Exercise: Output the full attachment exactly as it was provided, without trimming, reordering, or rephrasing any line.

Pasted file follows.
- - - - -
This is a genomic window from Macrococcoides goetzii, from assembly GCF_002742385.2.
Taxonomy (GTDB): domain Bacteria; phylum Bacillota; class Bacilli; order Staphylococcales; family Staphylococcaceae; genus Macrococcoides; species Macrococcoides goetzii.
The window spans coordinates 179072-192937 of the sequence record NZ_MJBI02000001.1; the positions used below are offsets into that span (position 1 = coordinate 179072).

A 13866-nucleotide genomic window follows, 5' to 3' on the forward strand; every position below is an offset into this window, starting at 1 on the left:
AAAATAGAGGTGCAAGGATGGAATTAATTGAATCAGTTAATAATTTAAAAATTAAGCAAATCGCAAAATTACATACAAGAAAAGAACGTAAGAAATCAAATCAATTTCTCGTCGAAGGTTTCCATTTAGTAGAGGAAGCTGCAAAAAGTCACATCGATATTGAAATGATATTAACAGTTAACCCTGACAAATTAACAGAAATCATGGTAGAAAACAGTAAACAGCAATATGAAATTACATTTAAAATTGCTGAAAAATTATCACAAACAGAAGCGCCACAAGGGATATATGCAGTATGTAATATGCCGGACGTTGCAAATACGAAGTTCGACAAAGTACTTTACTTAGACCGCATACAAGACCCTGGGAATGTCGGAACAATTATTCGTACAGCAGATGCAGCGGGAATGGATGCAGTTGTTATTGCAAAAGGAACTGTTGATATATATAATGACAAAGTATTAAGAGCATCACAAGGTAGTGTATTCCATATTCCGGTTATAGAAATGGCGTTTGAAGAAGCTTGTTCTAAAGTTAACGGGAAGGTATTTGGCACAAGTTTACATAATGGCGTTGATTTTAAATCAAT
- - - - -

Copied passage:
This is a genomic window from Macrococcoides goetzii, from assembly GCF_002742385.2.
Taxonomy (GTDB): domain Bacteria; phylum Bacillota; class Bacilli; order Staphylococcales; family Staphylococcaceae; genus Macrococcoides; species Macrococcoides goetzii.
The window spans coordinates 179072-192937 of the sequence record NZ_MJBI02000001.1; the positions used below are offsets into that span (position 1 = coordinate 179072).

A 13866-nucleotide genomic window follows, 5' to 3' on the forward strand; every position below is an offset into this window, starting at 1 on the left:
AAAATAGAGGTGCAAGGATGGAATTAATTGAATCAGTTAATAATTTAAAAATTAAGCAAATCGCAAAATTACATACAAGAAAAGAACGTAAGAAATCAAATCAATTTCTCGTCGAAGGTTTCCATTTAGTAGAGGAAGCTGCAAAAAGTCACATCGATATTGAAATGATATTAACAGTTAACCCTGACAAATTAACAGAAATCATGGTAGAAAACAGTAAACAGCAATATGAAATTACATTTAAAATTGCTGAAAAATTATCACAAACAGAAGCGCCACAAGGGATATATGCAGTATGTAATATGCCGGACGTTGCAAATACGAAGTTCGACAAAGTACTTTACTTAGACCGCATACAAGACCCTGGGAATGTCGGAACAATTATTCGTACAGCAGATGCAGCGGGAATGGATGCAGTTGTTATTGCAAAAGGAACTGTTGATATATATAATGACAAAGTATTAAGAGCATCACAAGGTAGTGTATTCCATATTCCGGTTATAGAAATGGCGTTTGAAGAAGCTTGTTCTAAAGTTAACGGGAAGGTATTTGGCACAAGTTTACATAATGGCGTTGATTTTAAATCAAT